Comment by Sotos — December 2, 2011 @ 4:14 pm

  12. Well it’s on my list, but I’m probably not gonna buy it until it gets a bit cheaper.

    Comment by John — December 2, 2011 @ 9:55 pm

  13. Congratulations! I pre-ordered my copy. Note: Only $63 on, what gives?

    Professor: Will there be a student budget-friendly softcover copy in the future?

    Comment by Jack — December 3, 2011 @ 11:56 am

  14. Thanks, Jack. Price discrimination! I guess demand is more elastic in Canada. But given the ability of US folks to shop via Amazon, you wouldn’t think that was a viable pricing strategy. Interesting.

    Softcover availability will probably depend on how well the hardcover sells. I’ll ask my editor about it.

    The ProfessorComment by The Professor — December 3, 2011 @ 3:52 pm

  15. Ah. But I see you’re Canadian, Jack 🙂

    You mention “student-budget friendly”–unfortunately, that hardly seems to be a major consideration for publishers. Textbooks are outrageous.

    The ProfessorComment by The Professor — December 3, 2011 @ 3:55 pm

  16. Thanks Prof. Getting the correlation structure right is pretty interesting. I thought the correlation structure decays with increase in time separation between forward contracts. This would give rise to a e^-|i-j| type correlation structure most of the time. Is that too simplistic?

    Comment by Surya — December 3, 2011 @ 9:30 pm

  17. Yes. Too simplistic. Depends on the shape of the forward curve. Correlations approx 1 when market is in full carry. Correlations can be quite low when market is in extreme backwardation. Storage is what connects prices along the curve. When storage is high=>contango=>high correlations. Storage low=>backwardation/low correlations.

    Very hard to get a reduced form model to do that trick.

    The ProfessorComment by The Professor — December 3, 2011 @ 10:51 pm

  18. I know reduced form models are all the more popular in interest rate option markets and factor LMMs are often PCA based. Is it possible to construct structural factors for these along the lines of what you have done for commodities? Might be very useful …..

    Comment by Surya — December 4, 2011 @ 12:29 pm

  19. @Surya–One of the things that attracted me to commodities is that the fundamentals are relatively transparent, and can be modeled relatively realistically in a supply-demand framework. I am skeptical that would be possible for IR models. Cox-Ingersoll-Ross is an equilibrium model for a very simple economy. Not saying it’s impossible, but given computational constraints, I think any computable model would be far too abstract, and any relatively concrete model non-computable.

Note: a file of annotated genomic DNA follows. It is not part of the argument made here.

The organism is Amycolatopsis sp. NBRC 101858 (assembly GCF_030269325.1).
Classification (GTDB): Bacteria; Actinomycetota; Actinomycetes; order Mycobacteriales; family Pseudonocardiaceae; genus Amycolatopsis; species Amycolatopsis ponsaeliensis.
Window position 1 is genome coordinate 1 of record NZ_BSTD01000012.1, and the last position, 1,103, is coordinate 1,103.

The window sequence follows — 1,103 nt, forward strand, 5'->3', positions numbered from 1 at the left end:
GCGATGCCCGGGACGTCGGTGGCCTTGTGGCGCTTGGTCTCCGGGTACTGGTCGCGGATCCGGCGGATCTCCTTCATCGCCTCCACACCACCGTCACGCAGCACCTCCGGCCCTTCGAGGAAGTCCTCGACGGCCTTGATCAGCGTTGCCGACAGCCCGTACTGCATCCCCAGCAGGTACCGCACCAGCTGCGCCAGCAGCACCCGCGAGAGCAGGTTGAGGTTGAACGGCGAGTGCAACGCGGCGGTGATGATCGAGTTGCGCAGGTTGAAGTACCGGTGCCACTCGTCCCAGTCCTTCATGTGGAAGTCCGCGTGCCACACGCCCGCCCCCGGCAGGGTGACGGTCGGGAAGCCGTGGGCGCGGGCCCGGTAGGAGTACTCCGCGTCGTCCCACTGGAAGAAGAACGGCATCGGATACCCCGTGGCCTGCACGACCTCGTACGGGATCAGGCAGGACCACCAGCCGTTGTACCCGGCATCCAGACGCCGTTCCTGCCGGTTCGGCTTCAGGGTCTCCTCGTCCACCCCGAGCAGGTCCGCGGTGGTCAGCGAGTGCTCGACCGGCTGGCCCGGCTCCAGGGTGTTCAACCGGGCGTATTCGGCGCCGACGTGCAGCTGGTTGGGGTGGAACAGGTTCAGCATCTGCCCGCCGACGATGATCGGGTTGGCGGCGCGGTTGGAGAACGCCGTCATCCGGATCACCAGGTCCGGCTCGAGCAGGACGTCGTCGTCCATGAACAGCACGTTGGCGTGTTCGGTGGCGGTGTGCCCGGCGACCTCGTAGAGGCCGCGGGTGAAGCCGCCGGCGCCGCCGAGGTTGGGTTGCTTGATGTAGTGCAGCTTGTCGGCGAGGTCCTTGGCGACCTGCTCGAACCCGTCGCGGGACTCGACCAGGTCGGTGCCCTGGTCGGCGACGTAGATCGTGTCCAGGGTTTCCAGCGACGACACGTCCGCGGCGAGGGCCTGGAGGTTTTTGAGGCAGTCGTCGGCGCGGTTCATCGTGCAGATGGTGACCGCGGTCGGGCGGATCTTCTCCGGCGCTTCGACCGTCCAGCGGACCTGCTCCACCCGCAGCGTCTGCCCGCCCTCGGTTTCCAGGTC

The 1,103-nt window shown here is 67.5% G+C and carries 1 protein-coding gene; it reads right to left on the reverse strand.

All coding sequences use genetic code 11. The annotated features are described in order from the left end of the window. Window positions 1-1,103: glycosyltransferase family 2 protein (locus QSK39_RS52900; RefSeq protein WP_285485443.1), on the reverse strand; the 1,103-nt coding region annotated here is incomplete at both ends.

The ProfessorComment by The Professor — December 4, 2011 @ 2:05 pm

  20. Just to add the cherry to your last post, professor, IR forecasting models have been notoriously inaccurate. IR models focusing on evaluations, particularly those relating to spread and risk adjustments over time, have tended to the stochastic/Monte Carlo types- lately using a Markov process for predicting volatility shifts. This seems like a mathematical expression of the old joke about predicting often. Unfortunately these have proven themselves very iffy in practice (if anyone says no data for parametrization again I will scream) . Another way of saying that the fundamentals of IR is unclear is that a lot of the “markets” tend to disappear and the pricing data can be truly horrendous. I am sure it is very hard to model supply and demand when even accurate pricing for only the most generic instruments is remotely accurate.

    A brief story. In the early 1990’s I was hired to build a commercial pricing engine to price Agency ARM MBS – no hte most generic but still common securities – for back office marks. This was done using “trader Heuristics”: Basically modelling how a trader would look at a pool, scratch his or her privates, grunt and say Plus 5 (ticks) or minus 10 bps at PSA 650, etc. OAS didn’t work, and often comparative yields didn’t work due to pool specific behavior. In other words this was not simple but hardly rigorous – a lot of the pools had been securitized for Basel I purposes (20% asset weighting versus 50% for SF mortgages)or for collateral, and had some really weird stuff in them. But again the service was for the Bank back offices, so if we got reasonably close on the majority of stuff, it was OK.

    Having launched this thing in 90 days, I was stuck running it. A few days after launch I get a call that so and so BIG NAME Mutual fund wants to discuss our pricing. Spitting out my coffee, I ran upstairs to my friend the marketing and sales manager (who had gotten me into this mess) and asked him loudly what the f*ck he thought he was doing – were we going to use this crap for NAV’s? We’ll all end up in court!

    His reply was “Sotos, your prices may be terrible, but Merrill’s are much worse.” He was right then, and still is today.

    Enough bloviating.

    Comment by Sotos — December 4, 2011 @ 4:57 pm

  21. Funny but tragic at the same time, Sotos. And think how much worse it is today, with the proliferation of instruments nd complexity.

    The ProfessorComment by The Professor — December 4, 2011 @ 5:00 pm

  22. But the one eyed man is king in the land of the blind.

    The ProfessorComment by The Professor — December 4, 2011 @ 5:01 pm